In addition, as the piston 19 moves against the spring, the outer surface of its wall 38 soon reaches the annular indent 29, wherein the indent will communicate directly with the inlet 1 1. Fluid will then pass through the auxiliary port 31 into the auxiliary conduit 32 and hence to a hydraulic component 33 where its hydraulic power may be utilized. As the pressure differential across the orifice 48 is reduced, the spring 22 will cause the piston 19 to return toward its original position and the fluid flow to the indent 29 will be temporarily re duced until there is a temporary increase in flow to the inlet 11.

Thus it will be noted that by changing the size of the aperture 48 by replacement of the stopper 21, any predetermined amount of flow through the valve can be obtained. If the flow through the valve is constant, the piston will remain stationary, however a change in the flow rate will cause the piston to seek a new position. Surging pressures will cause the piston to flutter, but always with the purpose of maintaining a constant predetermined flow through the outlet end 12 of the valve.

In the modified embodiment, the regulation of the desired predetermined flow is provided by the orifice control unit 77. Adjustment of the position of the gate across the outer piston wall 38 thus provides a variable size piston orifice 39.

The preferred and modified embodiments of this valve therefore provide either a two-port adjustable or non-adjustable pressure compensated flow control, or a three-port adjustable or non-adjustable pressure compensated flow control. If the auxiliary port of the threeport valve is not required, it can be plugged by a plug or the like. Furthermore, the non-adjustable valve is adjustable by merely changing the orifice 48 by stopper replacements.

I claim:

1. A fluid flow control valve comprising:

a hollow housing having an interior wall, an exterior wall, an inlet end and an outlet end;

a hollow piston slidably disposed in said housing and having an orifice wall closing one end thereof, said orifice wall disposed proximate said inlet end and having an orifice formed therethrough fluidly communicating said inlet end with the interior of said piston, said piston other end having an outer diameter of smaller dimension than said piston one end outer diameter thus forming a cavity area between said piston other end and said housing interior wall, said piston other end having a plurality of spaced inlet ports formed radially therein thereby fluidly connecting said piston interior with said cavity a stopper disposed in said piston and against said orifice wall inner side wherein said orifice is closed, said stopper having an aperture formed axially therethrough to fluidly connect said housing inlet end with said piston interior; and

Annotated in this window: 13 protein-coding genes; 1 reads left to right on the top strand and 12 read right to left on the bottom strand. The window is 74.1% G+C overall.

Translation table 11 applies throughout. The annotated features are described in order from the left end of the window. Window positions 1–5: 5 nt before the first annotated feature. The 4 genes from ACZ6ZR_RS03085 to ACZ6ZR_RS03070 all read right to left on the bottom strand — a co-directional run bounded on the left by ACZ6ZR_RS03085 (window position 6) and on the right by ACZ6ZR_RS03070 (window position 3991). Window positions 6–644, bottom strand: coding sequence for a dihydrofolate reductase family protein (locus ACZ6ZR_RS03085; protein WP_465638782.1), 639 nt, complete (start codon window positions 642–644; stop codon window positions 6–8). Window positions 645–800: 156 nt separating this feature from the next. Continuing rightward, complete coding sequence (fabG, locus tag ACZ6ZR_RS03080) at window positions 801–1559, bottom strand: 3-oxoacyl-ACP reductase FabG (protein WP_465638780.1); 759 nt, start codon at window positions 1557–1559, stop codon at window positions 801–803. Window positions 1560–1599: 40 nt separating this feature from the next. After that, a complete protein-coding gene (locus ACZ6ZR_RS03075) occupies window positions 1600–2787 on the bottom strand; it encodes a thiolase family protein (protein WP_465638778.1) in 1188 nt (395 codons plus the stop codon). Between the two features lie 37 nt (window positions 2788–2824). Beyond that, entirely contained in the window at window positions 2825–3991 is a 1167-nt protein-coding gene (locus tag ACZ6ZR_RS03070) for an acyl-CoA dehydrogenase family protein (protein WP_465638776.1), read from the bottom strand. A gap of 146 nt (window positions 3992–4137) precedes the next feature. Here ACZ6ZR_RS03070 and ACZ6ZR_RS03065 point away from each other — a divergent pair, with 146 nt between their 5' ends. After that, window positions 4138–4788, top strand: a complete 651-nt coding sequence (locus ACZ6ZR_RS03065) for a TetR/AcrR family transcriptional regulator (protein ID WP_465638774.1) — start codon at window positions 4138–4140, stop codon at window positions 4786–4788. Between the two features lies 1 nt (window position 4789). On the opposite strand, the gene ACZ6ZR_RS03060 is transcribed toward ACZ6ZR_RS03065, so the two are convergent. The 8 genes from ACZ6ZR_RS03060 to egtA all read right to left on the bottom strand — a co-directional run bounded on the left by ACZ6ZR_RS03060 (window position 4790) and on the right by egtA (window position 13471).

a spring disposed in said piston interior between said stopper and said plunger for biasing said stopper against said orifice wall inner side and said piston toward said housing inlet end;

wherein, when the volume of fluid passing through said aperture reaches a predetermined amount the pressure differential thereacross will cause said piston to slide on said plunger against said spring to ward said housing outlet end thereby causing said piston other end to restrict said plunger outlet ports and thus reduce the flow of fluid through said housing outlet end.

2. A flow control valve as defined in claim 1 and including an annular indent formed in said housing interior wall proximate said outlet end and an auxiliary port drilled radially through said housing and fluidly communicating with said indent, said indent being closed by said piston when said piston is biased toward said housing inlet end.

=0 l i l

Patent Citations
Cited PatentFiling datePublication dateApplicantTitle
US2845087 *Dec 30, 1953Jul 29, 1958William WatermanModulating regulators
US3015341 *Jan 10, 1958Jan 2, 1962William WatermanFlow regulators
US3120243 *Feb 5, 1962Feb 4, 1964Fawick CorpFlow regulating valve with extended movement
US3130747 *May 15, 1961Apr 28, 1964Sterer Engineering And Mfg ComFlow regulator
US3145730 *Mar 7, 1963Aug 25, 1964Presnell Frank GControl valve
US3339580 *Mar 22, 1965Sep 5, 1967Republic Mfg CompanyFlow regulator
US3381708 *Sep 7, 1965May 7, 1968Baker Oil Tools IncFluid flow regulator
Referenced by
Citing PatentFiling datePublication dateApplicantTitle
US5220939 *May 11, 1992Jun 22, 1993Koyo Seiko Co., Ltd.Flow control apparatus
US6408870Aug 31, 2001Jun 25, 2002Research By Copperhead Hill, Inc.Flow control valve
US6644345 *Jun 24, 2002Nov 11, 2003Research By Copperhead Hill, Inc.Flow control valve
US7681597 *May 7, 2007Mar 23, 2010MascoThermostatic mixer with device for dynamic regulation of a water flow
US8061195May 8, 2009Nov 22, 2011Jones Iii Tommy JeffersonFlow control assembly
US8485220 *Oct 18, 2010Jul 16, 2013Ismael Hernan RIAŅO GUTIERREZAutomatic flow regulator valve
US8544321Nov 21, 2011Oct 1, 2013Tommy Jefferson Jones, IIIFlow control assembly
US8833729Feb 25, 2010Sep 16, 2014Hydac Fluidtechnik GmbhProportional throttle valve
US20110284104 *Oct 18, 2010Nov 24, 2011Riano Gutierrez Ismael HernanAutomatic flow regulator valve
WO2010124757A1 *Feb 25, 2010Nov 4, 2010Hydac Fluidtechnik GmbhProportional throttle valve
Classifications
U.S. Classification137/504
International ClassificationF15B13/04, G05D7/01, F15B13/00, F16K3/00, F16K31/36, F16K3/26, F16K3/34, G05D7/00
Cooperative ClassificationG05D7/0133, F15B13/0417, F16K31/36, F16K3/265, F16K3/34
European ClassificationF16K3/26S, F16K31/36, G05D7/01C2, F16K3/34, F15B13/04C2